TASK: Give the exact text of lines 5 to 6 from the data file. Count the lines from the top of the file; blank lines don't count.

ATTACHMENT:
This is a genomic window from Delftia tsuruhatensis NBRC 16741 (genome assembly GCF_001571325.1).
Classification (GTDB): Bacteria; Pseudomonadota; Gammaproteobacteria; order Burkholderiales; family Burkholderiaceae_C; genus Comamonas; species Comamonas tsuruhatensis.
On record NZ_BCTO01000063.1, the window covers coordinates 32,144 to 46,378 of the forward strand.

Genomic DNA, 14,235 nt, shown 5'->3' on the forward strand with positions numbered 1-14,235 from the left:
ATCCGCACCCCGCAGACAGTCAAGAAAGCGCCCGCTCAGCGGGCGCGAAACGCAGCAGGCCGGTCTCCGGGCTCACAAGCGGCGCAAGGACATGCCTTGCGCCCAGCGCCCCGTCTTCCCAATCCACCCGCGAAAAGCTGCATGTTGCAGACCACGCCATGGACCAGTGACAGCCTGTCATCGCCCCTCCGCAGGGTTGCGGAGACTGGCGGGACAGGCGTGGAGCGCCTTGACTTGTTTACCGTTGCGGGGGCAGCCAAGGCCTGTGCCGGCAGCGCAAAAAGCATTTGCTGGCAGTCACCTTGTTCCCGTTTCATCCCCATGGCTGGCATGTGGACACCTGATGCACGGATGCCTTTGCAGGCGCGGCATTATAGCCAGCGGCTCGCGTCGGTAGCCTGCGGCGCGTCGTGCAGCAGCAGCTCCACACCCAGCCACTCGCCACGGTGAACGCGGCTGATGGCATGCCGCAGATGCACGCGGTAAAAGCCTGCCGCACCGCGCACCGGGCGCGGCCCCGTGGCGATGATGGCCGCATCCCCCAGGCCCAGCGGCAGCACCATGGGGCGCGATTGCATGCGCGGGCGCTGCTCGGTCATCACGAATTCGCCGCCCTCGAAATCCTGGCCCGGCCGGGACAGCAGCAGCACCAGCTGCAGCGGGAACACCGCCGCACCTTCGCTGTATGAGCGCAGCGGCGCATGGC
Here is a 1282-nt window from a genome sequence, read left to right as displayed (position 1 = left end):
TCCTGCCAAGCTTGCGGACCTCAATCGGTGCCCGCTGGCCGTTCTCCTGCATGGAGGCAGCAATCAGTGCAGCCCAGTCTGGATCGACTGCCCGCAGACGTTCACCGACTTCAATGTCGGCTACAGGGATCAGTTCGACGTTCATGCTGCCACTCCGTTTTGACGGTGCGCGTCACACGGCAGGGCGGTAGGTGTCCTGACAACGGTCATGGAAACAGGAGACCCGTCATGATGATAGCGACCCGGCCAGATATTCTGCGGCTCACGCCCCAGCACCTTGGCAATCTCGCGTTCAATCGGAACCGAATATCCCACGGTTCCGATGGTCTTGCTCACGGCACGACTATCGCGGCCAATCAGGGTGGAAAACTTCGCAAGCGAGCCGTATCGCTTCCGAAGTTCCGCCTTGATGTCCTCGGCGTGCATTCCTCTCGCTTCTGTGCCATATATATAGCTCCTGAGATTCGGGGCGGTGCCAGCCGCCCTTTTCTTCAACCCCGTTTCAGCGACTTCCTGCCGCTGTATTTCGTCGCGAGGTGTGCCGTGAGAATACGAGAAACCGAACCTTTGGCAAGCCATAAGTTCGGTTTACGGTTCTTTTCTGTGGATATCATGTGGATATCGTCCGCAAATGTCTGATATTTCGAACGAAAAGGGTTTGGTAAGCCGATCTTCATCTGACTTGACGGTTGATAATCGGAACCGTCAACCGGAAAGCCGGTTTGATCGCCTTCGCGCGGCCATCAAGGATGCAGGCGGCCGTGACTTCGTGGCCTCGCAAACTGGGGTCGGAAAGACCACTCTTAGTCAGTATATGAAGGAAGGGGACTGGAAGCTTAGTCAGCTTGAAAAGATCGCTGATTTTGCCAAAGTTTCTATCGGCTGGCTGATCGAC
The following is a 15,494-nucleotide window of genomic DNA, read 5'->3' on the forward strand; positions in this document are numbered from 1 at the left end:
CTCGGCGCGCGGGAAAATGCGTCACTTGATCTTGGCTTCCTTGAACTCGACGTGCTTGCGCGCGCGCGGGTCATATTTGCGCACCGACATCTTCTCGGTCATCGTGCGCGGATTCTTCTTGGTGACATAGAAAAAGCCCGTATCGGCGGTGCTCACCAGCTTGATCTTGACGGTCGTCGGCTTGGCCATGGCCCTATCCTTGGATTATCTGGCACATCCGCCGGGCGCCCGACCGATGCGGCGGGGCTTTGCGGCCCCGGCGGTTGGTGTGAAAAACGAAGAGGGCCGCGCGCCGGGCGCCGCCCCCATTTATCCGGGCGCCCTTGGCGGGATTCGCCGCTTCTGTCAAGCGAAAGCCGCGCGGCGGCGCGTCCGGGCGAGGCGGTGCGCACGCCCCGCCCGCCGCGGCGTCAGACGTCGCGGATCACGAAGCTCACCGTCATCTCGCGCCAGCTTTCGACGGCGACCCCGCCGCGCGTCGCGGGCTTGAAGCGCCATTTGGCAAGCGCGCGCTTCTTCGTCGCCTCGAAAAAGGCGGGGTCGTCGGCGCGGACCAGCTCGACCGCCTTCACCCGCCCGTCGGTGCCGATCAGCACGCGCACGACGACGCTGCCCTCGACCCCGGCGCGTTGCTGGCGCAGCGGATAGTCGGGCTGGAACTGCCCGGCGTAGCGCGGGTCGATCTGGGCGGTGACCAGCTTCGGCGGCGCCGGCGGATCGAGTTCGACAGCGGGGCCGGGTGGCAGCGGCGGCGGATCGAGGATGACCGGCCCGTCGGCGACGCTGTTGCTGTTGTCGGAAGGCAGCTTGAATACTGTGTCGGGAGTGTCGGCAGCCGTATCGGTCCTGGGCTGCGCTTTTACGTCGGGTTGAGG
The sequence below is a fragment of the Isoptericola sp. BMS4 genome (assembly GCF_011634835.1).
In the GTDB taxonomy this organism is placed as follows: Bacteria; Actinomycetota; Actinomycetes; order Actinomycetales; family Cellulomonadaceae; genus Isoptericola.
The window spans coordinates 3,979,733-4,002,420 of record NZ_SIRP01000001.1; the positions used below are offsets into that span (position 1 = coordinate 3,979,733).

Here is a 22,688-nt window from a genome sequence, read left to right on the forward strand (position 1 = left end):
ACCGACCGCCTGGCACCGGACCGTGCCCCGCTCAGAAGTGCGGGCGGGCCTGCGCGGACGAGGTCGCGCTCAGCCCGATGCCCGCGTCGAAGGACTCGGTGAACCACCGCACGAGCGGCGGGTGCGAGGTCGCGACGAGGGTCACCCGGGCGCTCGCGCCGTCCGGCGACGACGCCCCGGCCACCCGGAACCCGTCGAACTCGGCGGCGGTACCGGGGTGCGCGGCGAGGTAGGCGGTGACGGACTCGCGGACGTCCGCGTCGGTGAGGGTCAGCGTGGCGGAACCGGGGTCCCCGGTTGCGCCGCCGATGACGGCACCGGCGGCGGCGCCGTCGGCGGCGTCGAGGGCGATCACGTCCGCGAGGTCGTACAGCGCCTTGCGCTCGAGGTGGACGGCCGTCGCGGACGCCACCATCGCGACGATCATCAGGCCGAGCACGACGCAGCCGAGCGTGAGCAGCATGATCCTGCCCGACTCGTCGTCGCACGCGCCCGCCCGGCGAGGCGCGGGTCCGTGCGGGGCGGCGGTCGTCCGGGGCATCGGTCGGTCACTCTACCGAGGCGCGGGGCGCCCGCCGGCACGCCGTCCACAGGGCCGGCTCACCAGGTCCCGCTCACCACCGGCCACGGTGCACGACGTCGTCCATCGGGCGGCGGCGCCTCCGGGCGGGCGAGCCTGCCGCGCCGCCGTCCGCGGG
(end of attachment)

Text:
ATCCGCACCCCGCAGACAGTCAAGAAAGCGCCCGCTCAGCGGGCGCGAAACGCAGCAGGCCGGTCTCCGGGCTCACAAGCGGCGCAAGGACATGCCTTGCGCCCAGCGCCCCGTCTTCCCAATCCACCCGCGAAAAGCTGCATGTTGCAGACCACGCCATGGACCAGTGACAGCCTGTCATCGCCCCTCCGCAGGGTTGCGGAGACTGGCGGGACAGGCGTGGAGCGCCTTGACTTGTTTACCGTTGCGGGGGCAGCCAAGGCCTGTGCCGGCAGCGCAAAAAGCATTTGCTGGCAGTCACCTTGTTCCCGTTTCATCCCCATGGCTGGCATGTGGACACCTGATGCACGGATGCCTTTGCAGGCGCGGCATTATAGCCAGCGGCTCGCGTCGGTAGCCTGCGGCGCGTCGTGCAGCAGCAGCTCCACACCCAGCCACTCGCCACGGTGAACGCGGCTGATGGCATGCCGCAGATGCACGCGGTAAAAGCCTGCCGCACCGCGCACCGGGCGCGGCCCCGTGGCGATGATGGCCGCATCCCCCAGGCCCAGCGGCAGCACCATGGGGCGCGATTGCATGCGCGGGCGCTGCTCGGTCATCACGAATTCGCCGCCCTCGAAATCCTGGCCCGGCCGGGACAGCAGCAGCACCAGCTGCAGCGGGAACACCGCCGCACCTTCGCTGTATGAGCGCAGCGGCGCATGGC
Here is a 1282-nt window from a genome sequence, read left to right as displayed (position 1 = left end):